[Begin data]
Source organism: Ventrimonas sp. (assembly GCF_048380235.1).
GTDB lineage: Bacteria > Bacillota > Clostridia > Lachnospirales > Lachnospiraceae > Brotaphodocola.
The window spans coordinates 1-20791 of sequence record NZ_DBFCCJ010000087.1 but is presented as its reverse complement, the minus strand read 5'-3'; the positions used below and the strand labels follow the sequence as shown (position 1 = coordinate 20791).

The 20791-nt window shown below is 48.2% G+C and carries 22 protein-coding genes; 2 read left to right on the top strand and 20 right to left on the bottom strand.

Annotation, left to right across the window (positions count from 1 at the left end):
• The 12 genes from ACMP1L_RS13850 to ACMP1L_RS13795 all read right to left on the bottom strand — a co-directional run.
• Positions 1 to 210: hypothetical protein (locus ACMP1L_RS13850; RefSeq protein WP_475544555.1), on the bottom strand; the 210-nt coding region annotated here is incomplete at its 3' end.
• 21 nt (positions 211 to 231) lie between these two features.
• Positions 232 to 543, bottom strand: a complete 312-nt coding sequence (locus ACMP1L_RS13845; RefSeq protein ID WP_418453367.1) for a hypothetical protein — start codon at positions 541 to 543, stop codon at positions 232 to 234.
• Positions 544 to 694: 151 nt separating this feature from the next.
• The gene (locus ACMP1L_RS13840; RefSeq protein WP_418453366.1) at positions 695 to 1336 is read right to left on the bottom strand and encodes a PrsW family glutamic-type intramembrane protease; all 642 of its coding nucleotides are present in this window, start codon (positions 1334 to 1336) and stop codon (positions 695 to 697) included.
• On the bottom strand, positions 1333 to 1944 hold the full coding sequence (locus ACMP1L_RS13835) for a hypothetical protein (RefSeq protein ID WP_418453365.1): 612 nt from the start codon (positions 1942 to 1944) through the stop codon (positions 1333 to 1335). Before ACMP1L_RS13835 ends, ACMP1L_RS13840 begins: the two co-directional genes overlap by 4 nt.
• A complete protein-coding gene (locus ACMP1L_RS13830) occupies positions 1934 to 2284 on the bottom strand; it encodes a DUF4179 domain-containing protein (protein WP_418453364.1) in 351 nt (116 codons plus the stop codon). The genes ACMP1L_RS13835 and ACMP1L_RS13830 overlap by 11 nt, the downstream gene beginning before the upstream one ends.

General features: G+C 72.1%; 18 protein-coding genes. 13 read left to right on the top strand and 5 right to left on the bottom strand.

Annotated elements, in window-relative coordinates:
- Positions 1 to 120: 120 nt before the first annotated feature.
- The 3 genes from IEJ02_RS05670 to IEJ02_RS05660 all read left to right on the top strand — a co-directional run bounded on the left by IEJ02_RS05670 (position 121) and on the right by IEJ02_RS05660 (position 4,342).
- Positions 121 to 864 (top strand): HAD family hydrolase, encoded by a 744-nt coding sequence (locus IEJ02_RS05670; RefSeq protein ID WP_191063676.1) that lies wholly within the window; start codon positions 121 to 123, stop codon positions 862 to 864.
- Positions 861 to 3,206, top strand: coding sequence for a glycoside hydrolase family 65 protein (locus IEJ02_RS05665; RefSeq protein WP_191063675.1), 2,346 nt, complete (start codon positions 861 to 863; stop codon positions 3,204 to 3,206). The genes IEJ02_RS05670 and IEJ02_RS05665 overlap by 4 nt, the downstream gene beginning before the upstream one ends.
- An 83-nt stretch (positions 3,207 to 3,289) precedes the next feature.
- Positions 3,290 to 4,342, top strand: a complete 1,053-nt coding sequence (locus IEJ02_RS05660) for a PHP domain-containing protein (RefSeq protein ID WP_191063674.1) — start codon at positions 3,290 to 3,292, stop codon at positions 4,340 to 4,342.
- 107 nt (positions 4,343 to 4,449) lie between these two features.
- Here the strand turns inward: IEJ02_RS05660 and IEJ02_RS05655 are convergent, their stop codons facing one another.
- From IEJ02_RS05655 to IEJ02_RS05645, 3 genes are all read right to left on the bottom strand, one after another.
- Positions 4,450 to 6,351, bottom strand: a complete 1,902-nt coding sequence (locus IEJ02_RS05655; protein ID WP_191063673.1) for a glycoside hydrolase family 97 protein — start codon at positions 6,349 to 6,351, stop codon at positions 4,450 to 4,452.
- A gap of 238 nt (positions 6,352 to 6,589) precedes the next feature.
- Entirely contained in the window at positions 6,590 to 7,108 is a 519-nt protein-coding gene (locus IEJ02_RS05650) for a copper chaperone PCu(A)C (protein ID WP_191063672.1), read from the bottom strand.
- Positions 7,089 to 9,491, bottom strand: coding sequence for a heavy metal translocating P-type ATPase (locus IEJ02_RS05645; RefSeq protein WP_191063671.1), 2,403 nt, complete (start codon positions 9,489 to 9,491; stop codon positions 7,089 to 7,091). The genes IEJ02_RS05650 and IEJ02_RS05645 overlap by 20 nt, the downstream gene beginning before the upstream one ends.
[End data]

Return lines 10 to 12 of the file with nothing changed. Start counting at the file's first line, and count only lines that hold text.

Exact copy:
• Positions 544 to 694: 151 nt separating this feature from the next.
• The gene (locus ACMP1L_RS13840; RefSeq protein WP_418453366.1) at positions 695 to 1336 is read right to left on the bottom strand and encodes a PrsW family glutamic-type intramembrane protease; all 642 of its coding nucleotides are present in this window, start codon (positions 1334 to 1336) and stop codon (positions 695 to 697) included.
• On the bottom strand, positions 1333 to 1944 hold the full coding sequence (locus ACMP1L_RS13835) for a hypothetical protein (RefSeq protein ID WP_418453365.1): 612 nt from the start codon (positions 1942 to 1944) through the stop codon (positions 1333 to 1335). Before ACMP1L_RS13835 ends, ACMP1L_RS13840 begins: the two co-directional genes overlap by 4 nt.